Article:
United States run riot in Walker Cup singles

Great Britain and Ireland lose eight singles matches as visitors retain Walker Cup in Hoylake

 Andy Ogletree of the United States team plays his tee shot on the 14th hole in his match with John Augenstein against Euan Walker and Sandy Scott of the Great Britain and Ireland team during the morning foursomes matches on the final day of the 2019 Walker Cup. Photograph:  David Cannon/Getty Images

Andy Ogletree of the United States team plays his tee shot on the 14th hole in his match with John Augenstein against Euan Walker and Sandy Scott of the Great Britain and Ireland team during the morning foursomes matches on the final day of the 2019 Walker Cup. Photograph: David Cannon/Getty Images

 

Great Britain and Ireland captain Craig Watson admitted his side had been “outplayed” as the United States staged a superb fightback to retain the Walker Cup at Royal Liverpool. Trailing 7-5 overnight, the visitors won two and a half points from the morning foursomes before claiming eight of the 10 singles matches to secure an emphatic victory by 15.5 points to 10.5 points.

Scotland’s Sandy Scott enjoyed a superb 4&3 win over the previously unbeaten Brandon Wu and Tom Sloman beat Steven Fisk in the final match but defeats for Alex Fitzpatrick, Euan Walker, Caolan Rafferty, Harry Hall, Conor Purcell and Thomas Plumb sealed the USA’s victory with three matches still on the course.

“The lads will probably learn a lot from this disappointment today,” Watson said. “It was a tough course the way it was set up. If you were ahead early pars were enough to stay ahead because birdies were going to be few and far between and the American boys did that very well. I don’t think playing in (more) wind would have made too much of a difference. I don’t think the conditions had anything to do with the fact that the Americans outplayed us today.”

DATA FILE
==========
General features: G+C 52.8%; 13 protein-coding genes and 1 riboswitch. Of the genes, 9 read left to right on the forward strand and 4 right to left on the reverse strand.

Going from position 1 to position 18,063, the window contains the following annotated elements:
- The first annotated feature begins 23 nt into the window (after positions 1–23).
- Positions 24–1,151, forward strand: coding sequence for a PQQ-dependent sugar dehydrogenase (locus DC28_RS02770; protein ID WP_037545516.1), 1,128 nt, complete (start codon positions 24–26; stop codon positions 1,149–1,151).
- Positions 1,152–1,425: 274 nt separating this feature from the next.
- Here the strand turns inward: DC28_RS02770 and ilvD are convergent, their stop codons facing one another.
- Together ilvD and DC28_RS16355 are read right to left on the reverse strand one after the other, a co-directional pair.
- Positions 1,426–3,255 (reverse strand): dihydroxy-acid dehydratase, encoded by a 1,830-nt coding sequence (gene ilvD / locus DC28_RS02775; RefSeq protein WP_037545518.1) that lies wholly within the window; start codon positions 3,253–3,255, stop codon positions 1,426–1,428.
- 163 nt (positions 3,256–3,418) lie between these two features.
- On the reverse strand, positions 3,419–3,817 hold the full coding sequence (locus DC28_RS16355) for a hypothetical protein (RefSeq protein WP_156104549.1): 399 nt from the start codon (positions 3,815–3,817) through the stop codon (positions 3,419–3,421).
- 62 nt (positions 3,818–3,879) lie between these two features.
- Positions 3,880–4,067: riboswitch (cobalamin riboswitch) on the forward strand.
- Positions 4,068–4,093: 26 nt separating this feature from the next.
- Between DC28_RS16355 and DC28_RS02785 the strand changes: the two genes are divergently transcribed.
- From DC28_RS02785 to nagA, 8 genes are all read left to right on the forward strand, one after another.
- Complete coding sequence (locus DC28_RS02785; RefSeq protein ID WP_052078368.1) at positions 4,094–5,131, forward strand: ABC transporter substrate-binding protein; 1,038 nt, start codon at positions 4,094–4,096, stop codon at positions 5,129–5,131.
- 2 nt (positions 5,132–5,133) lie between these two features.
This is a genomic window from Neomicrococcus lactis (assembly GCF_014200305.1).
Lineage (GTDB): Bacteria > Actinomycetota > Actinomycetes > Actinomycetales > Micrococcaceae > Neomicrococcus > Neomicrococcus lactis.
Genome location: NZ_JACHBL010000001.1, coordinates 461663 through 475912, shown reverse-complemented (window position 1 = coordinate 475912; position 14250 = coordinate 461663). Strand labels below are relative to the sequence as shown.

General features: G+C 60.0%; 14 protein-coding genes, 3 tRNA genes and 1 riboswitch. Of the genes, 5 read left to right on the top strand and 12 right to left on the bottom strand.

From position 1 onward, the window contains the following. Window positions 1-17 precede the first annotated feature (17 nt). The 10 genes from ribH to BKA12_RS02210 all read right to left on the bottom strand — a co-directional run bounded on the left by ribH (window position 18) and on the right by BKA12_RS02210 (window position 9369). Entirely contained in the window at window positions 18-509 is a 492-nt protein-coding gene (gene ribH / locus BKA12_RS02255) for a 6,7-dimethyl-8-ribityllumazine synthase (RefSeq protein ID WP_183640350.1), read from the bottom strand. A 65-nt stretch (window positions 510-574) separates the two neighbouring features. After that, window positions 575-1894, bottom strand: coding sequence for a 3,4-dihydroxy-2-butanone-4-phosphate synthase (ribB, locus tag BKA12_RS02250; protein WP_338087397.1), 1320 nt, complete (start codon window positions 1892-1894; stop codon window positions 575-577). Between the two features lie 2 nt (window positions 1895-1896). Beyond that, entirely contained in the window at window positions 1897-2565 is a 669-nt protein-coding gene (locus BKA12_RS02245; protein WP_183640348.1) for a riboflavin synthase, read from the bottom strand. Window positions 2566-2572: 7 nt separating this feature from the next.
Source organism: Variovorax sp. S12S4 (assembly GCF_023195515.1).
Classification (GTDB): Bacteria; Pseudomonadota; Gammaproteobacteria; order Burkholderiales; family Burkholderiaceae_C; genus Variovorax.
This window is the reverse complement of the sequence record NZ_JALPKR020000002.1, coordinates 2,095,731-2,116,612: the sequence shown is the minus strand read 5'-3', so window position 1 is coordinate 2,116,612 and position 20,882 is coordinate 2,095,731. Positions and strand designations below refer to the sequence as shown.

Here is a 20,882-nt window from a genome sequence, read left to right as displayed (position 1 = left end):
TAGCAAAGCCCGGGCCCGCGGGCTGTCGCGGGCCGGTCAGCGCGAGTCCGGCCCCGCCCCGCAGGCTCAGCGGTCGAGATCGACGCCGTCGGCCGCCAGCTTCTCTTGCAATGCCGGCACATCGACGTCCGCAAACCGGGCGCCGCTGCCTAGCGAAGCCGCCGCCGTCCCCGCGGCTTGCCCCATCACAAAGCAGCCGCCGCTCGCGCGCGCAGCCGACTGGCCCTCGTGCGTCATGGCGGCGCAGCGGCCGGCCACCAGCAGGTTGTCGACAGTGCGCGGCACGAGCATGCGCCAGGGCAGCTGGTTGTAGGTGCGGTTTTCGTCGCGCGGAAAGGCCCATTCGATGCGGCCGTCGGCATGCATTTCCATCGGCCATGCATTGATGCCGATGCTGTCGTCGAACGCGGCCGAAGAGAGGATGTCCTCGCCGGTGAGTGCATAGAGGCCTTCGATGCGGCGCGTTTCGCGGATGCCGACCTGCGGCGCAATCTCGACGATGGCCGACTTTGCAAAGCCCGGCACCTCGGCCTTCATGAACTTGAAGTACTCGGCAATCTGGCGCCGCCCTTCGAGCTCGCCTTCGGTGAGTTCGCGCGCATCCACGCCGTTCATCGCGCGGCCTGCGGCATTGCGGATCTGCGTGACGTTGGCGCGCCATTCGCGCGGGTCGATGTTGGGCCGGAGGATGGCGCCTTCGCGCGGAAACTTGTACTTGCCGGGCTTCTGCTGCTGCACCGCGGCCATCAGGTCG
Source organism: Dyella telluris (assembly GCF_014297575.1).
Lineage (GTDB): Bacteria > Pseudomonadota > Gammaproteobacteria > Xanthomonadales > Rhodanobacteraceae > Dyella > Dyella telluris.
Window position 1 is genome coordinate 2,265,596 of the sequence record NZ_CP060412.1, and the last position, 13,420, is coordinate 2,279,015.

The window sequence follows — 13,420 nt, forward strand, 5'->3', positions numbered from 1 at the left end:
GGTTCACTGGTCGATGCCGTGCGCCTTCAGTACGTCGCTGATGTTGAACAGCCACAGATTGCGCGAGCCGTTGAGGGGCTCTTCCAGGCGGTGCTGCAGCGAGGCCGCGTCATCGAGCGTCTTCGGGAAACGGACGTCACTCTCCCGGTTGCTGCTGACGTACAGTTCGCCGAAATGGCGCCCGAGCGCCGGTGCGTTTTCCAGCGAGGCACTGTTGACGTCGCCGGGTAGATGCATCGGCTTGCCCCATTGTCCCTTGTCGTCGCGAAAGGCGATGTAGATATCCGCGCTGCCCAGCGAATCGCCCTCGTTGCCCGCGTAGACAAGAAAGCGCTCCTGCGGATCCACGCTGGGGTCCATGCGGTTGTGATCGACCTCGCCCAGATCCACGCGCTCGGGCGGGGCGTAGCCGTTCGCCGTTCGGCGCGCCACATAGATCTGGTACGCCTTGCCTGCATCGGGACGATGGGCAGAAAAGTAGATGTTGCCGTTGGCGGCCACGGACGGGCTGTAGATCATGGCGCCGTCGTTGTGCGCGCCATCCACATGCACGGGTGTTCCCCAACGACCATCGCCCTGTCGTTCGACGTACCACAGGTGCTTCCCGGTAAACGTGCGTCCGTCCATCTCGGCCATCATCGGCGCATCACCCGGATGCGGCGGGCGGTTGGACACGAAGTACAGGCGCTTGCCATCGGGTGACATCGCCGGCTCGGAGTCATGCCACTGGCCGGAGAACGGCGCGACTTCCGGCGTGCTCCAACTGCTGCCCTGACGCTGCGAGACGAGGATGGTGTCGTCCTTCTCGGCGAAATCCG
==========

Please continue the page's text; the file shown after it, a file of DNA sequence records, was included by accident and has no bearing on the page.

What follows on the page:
United States captain Nathaniel Crosby, the youngest son of Hollywood star Bing Crosby, admitted his highly-rated side had been given a wake-up call with world number one Cole Hammer losing his first two matches before thrashing Purcell 6&5 in the singles.

“I am very excited,” Crosby said. “I spent a year and a half hand-selecting this group of talent and I got the team that I wanted. We were a crazy mix of personalities but all blended well. It was almost too much fun but after yesterday we sobered up and really focused today and it was an amazing afternoon.

“I let them just go play. They are very talented guys who believe in themselves. Their talent came to the surface and I could not be more excited for them and me; I’ve not won anything in about 38 years.”

Great Britain and Ireland won just one of the morning foursomes courtesy of Plumb and Sloman, who beat Hammer and Fisk 5&3. The Scottish pair of Walker and Scott fought back from two down with four holes to play to halve their match with Andy Ogletree and John Augenstein, but Fitzpatrick and Purcell lost to Wu and Alex Smalley and Gough and Hall were beaten by Stewart Hagestad and Akshay Batia.

That left the home side needing five points from the afternoon’s 10 singles matches to regain the trophy but that never looked on the cards after American players won the first hole in six of the 10 matches.

Scott was one of the exceptions and surged into a five-hole lead against Wu before holding his nerve after a mid-round stumble.

“I played very well today,” Scott said. “I started well and made a few birdies and just had a rough patch in the middle but managed to hold on for the win. It was three holes in a row that I lost, just poor decision making, but I knew I wasn’t playing bad golf so I just had to get back on track and concentrate a little harder.”

The previous American victory away from home came in 2007 with a team which included future major champions Dustin Johnson and Webb Simpson and PGA Tour winners Rickie Fowler, Billy Horschel, Kyle Stanley and Chris Kirk. Rory McIlroy and Danny Willett were among the Great Britain and Ireland team which lost by a single point at Royal County Down.

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